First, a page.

The price New Zealand broadcasters will pay to screen Rugby World Cup 2015 matches is tipped to hit record levels - but who will be paying it is far from clear.
All of the major players involved in broadcasting the 2011 cup have expressed interest in the 2015 event. But only pay TV operator Sky would confirm it had tabled a bid.
"We've put in a bid and we are waiting to hear," Sky chief executive John Fellet said. "We don't know where we stand."
The IRB's head of commercial, broadcast and marketing, Murray Barnett, indicated in September deals for the NZ and French television rights were close to being settled.
"It will be one of the largest deals we have done in those markets," Mr Barnett said.
French broadcaster TF1 was recently confirmed as the winner in that country in a deal believed to be worth 40 million ($65.7 million).
It appears likely the local rights will once again be split between free-to-air and pay TV.
The battle for 2011 free-to-air rights became intensely political after Maori TV used $3 million of Te Puni Kokiri money to outbid TVNZ.
The Government eventually stepped in, spending an additional $3.2 million to secure the rights for a syndicate that involved Maori TV, TVNZ and TV3.
TV3 has previously shown it is not afraid to spend big on the World Cup - the MediaWorks-owned network won sole broadcaster rights in 2007.
Spokeswoman Rachel Lorimer said the network was "always interested" in sporting events that would appeal to its audience.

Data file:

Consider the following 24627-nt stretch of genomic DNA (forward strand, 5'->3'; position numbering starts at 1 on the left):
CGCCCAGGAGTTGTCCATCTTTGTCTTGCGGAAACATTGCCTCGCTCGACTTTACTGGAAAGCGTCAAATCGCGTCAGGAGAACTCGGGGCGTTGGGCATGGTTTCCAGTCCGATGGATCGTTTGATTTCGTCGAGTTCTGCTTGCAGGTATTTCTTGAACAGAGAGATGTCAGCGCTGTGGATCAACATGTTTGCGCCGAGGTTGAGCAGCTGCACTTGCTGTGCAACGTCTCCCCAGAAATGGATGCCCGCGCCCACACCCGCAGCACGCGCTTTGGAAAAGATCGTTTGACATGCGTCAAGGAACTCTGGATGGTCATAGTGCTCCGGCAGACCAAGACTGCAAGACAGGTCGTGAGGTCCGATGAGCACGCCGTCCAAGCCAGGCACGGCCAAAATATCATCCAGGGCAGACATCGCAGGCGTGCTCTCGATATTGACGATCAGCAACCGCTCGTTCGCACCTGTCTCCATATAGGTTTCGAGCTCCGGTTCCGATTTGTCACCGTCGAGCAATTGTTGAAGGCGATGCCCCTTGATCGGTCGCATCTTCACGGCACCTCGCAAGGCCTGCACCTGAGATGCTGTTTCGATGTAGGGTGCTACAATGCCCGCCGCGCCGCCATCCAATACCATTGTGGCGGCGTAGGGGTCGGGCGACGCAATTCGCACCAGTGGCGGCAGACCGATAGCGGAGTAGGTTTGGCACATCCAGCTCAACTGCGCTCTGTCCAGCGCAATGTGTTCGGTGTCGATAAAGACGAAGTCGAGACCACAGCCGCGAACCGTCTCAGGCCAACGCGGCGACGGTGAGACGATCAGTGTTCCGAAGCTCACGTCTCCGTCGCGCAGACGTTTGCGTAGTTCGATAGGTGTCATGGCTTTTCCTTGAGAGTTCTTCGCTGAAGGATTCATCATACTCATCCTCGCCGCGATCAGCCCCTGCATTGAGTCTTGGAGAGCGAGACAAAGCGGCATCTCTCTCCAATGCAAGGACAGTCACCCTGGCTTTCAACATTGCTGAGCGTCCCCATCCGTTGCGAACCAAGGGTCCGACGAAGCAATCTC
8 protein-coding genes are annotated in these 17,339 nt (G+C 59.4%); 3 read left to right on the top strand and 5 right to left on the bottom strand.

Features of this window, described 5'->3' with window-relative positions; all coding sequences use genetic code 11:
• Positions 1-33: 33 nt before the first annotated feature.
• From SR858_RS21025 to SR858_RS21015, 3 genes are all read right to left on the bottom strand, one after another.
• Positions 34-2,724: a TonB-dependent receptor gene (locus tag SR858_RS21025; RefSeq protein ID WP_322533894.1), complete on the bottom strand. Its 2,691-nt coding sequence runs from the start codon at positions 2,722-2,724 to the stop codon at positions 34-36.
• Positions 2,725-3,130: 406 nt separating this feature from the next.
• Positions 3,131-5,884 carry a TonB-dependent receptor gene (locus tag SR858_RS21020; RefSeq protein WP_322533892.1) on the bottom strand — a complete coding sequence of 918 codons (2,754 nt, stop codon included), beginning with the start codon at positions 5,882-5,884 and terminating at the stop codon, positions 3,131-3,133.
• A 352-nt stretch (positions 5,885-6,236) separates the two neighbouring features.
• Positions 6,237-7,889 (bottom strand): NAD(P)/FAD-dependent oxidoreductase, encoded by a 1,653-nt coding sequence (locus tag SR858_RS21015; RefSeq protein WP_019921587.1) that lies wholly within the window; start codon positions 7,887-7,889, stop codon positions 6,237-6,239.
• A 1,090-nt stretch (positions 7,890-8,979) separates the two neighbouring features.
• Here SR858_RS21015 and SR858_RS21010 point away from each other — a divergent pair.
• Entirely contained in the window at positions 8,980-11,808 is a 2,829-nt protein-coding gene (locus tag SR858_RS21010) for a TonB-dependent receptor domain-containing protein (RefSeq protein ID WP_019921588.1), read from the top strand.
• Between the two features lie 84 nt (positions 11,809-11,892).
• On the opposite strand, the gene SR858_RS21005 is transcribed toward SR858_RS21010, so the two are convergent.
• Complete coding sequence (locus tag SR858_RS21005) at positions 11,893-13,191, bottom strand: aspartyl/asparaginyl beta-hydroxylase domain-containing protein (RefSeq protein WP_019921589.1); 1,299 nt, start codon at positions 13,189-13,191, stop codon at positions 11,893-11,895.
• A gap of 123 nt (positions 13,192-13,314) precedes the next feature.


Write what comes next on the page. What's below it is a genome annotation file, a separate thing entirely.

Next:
"We have a really strong association [with RWC], both in 2007 where we were the New Zealand broadcaster and 2011 where we carried a lot of the games," she said.
The lead free-to-air broadcaster in 2011, Maori TV described RWC 2015 as one of a wide range of sporting opportunities it was considering.
TVNZ's spokeswoman Megan Richards said the state broadcaster was interested in securing "at least some of the available rights".
The emergence of a wildcard bidder such as Coliseum Sports Media, which broadcasts English Premier League soccer over the internet, appears unlikely.
The 2015 Rugby World Cup is predicted to be the most lucrative yet, eclipsing the record 121 million ($239 million) from France 2007 and the 92 million ($181 million) profit from New Zealand 2011.
"We believe that England will situate itself above 150 million," IRB chief executive Brett Gosper said.
2015 Cup battle
Global heavyweight IMG sells the rights on behalf of the International Rugby Board.
In 2011 the New Zealand rights were sold in two bundles - free-to-air and pay TV. Sky TV won the rights to produce and broadcast all 48 matches.
A syndicate involving Maori TV, TVNZ and TV 3 won rights to show live coverage of 16 main matches and delayed coverage of others.
The state of play
TVNZ, Maori TV, Sky TV, TV3 all report their interest in considering or securing rights for RWC 2015.
The internet broadcaster of English Premier League soccer appears unlikely to be a bidder.